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Dental Emergencies

Sometimes teeth become fractured by trauma, grinding or biting on hard objects.  Additionally, fillings, crowns/bridges and other restorative devices can be damaged or fall out of the mouth completely.  If there is pain, it is essential to make an appointment with the dentist as quickly as possible.  The pain caused by dental emergencies can get worse without treatment, and dental issues can seriously jeopardize physical health.

Types of dental emergency and how to deal with them


Avulsed tooth (tooth knocked out)

If a tooth has been knocked clean out of the mouth, it is essential to see a dentist immediately.  When a tooth exits the mouth, tissues, nerves and blood vessels become damaged.  If the tooth can be placed back into its socket within an hour, there is a chance the tissues will grow to support the tooth once again.

Here are some steps to take:

  1. Call the dentist.
  2. Pick up the tooth by the crown and rinse it under warm water.  DO NOT touch the root.
  3. If possible, place it back into its socket – if not tuck it into the cheek pouch.
  4. If the tooth cannot be placed in the mouth, put the tooth into a cup of milk, saliva, or water as a last resort.  It is important to keep the tooth from drying out.
  5. Get to the dentist, quickly and safely.

The dentist will try to replace the tooth in its natural socket.  In some cases, the tooth will reattach, but if the inner mechanisms of the teeth are seriously damaged, root canal therapy may be necessary.


Lost filling or crown

Usually, a crown or filling comes loose while eating.  Once it is out of the mouth, the affected tooth may be incredibly sensitive to temperature changes and pressure.  Crowns generally become loose because the tooth beneath is decaying.  The decay causes shape changes in the teeth – meaning that the crown no longer fits.

If a crown has come out of the mouth, make a dental appointment as soon as possible.  Keep the crown in a cool, safe place because there is a possibility that the dentist can reinsert it.  DO NOT use any kind of glue to affix the crown. The dentist will check the crown to see if it still fits. If it does, it will be reattached to the tooth. Where decay is noted, this will be treated and a new crown will be made. If the crown is out of the mouth for a long period of time, the teeth may shift or sustain further damage.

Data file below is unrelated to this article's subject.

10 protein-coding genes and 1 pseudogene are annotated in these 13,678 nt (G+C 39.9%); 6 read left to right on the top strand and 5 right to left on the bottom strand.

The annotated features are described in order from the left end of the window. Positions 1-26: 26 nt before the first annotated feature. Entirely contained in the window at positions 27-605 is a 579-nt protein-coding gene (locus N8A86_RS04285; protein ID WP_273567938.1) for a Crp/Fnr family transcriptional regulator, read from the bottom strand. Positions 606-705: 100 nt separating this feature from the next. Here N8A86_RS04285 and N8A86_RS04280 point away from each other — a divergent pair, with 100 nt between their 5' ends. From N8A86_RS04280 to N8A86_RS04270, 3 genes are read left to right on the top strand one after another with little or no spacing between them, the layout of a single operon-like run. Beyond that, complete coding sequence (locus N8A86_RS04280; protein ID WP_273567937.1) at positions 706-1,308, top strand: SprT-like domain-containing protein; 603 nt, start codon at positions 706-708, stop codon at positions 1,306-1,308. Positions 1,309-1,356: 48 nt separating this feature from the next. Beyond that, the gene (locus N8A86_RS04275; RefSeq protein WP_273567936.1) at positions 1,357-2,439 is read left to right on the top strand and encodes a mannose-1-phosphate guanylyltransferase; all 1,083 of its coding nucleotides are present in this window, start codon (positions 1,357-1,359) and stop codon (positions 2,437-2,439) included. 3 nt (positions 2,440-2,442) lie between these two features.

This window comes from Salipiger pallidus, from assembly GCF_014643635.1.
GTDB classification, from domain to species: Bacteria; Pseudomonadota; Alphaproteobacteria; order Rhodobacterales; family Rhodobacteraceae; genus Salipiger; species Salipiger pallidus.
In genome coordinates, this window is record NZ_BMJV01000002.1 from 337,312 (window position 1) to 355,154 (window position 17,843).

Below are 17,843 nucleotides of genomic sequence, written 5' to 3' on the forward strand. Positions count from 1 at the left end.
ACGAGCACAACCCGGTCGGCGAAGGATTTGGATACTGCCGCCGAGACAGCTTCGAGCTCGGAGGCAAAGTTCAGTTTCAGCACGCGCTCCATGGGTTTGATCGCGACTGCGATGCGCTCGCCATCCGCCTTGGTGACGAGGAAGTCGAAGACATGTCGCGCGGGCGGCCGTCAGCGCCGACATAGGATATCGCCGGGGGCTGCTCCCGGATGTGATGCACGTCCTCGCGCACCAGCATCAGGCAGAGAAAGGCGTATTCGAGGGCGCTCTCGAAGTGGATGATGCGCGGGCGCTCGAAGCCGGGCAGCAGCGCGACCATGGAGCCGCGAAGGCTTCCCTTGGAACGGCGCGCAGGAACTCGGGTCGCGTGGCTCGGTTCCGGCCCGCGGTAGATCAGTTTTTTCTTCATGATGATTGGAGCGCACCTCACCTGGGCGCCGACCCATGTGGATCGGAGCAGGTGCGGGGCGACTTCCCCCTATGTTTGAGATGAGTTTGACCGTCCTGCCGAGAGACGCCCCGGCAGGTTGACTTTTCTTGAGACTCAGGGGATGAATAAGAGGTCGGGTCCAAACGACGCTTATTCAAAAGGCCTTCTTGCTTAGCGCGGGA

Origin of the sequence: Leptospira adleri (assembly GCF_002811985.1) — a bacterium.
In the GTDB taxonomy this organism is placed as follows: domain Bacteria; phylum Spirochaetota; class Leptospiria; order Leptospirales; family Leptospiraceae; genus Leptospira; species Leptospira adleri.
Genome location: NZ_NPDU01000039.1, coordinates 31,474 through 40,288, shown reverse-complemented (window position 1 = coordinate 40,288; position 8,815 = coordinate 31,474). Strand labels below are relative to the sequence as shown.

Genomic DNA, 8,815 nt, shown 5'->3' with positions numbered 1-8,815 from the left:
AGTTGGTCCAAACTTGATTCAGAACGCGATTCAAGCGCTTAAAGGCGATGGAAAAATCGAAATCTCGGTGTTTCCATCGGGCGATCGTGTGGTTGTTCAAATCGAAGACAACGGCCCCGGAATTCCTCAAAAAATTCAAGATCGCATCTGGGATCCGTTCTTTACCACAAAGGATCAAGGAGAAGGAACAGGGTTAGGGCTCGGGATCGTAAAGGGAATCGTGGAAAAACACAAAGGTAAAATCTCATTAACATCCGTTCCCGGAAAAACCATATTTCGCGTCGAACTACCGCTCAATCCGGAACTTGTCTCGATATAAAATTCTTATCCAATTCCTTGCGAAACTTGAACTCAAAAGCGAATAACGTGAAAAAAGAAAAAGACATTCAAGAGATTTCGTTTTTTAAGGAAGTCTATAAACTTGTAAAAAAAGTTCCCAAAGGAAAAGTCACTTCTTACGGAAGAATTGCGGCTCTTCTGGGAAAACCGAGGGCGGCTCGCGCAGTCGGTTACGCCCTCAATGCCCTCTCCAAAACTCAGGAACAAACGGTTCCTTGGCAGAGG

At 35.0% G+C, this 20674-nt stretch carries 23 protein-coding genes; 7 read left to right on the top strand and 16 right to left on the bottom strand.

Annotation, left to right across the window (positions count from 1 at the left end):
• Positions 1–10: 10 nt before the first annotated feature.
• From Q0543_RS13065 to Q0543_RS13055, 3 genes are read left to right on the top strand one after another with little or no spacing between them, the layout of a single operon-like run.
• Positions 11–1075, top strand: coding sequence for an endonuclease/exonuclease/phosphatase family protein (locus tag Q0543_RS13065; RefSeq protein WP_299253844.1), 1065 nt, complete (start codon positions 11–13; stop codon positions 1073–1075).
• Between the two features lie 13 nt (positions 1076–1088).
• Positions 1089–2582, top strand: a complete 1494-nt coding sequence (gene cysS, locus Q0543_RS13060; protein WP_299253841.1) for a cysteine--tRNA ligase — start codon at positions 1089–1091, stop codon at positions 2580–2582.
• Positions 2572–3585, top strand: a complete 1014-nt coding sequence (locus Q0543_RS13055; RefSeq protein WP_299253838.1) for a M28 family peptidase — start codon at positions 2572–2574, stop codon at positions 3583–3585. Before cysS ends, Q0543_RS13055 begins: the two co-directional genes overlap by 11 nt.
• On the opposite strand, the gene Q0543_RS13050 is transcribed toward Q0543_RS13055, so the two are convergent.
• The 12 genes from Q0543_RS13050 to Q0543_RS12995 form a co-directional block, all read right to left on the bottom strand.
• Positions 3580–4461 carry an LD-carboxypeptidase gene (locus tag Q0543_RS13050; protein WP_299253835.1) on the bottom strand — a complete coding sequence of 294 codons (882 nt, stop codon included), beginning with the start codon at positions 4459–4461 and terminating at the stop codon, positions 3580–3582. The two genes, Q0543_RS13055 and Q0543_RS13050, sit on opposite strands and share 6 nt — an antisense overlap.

Cracked or broken teeth

The teeth are strong, but they are still prone to fractures, cracks and breaks.  Sometimes fractures are fairly painless, but if the crack extends down into the root, it is likely that the pain will be extreme.  Fractures, cracks and breaks can take several different forms, but are generally caused by trauma, grinding and biting.  If a tooth has been fractured or cracked, there is no alternative but to see the dentist as quickly as possible.

Where a segment of tooth has been broken off, here are some steps that can be taken at home:

  1. Call the dentist.
  2. Rinse the tooth fragment and the mouth with lukewarm water.
  3. Apply gauze to the area for ten minutes if there is bleeding.
  4. Place a cold, damp dishtowel on the cheek to minimize swelling and pain.

The nature of the break or fracture will limit what the dentist is able to do.  If a fracture or crack extends into the root, root canal therapy may be an effective way to retain the tooth. In some cases the extent of the fracture will render the tooth non-restorable. 


Dislodged teeth

When a tooth has been dislodged or loosened from its socket by trauma, it might be possible to save it if the tooth remains in the mouth and attached to the blood vessels and nerves.

It is important to call the dentist immediately to make an appointment.  In the meantime, use a cold compress and over-the-counter medications to relieve pain.  Maybe the dentist can reposition the tooth or add a splint to stabilize the displaced tooth/teeth.  If the tooth can be saved, additional treatment such as root canal therapy may be required.

 



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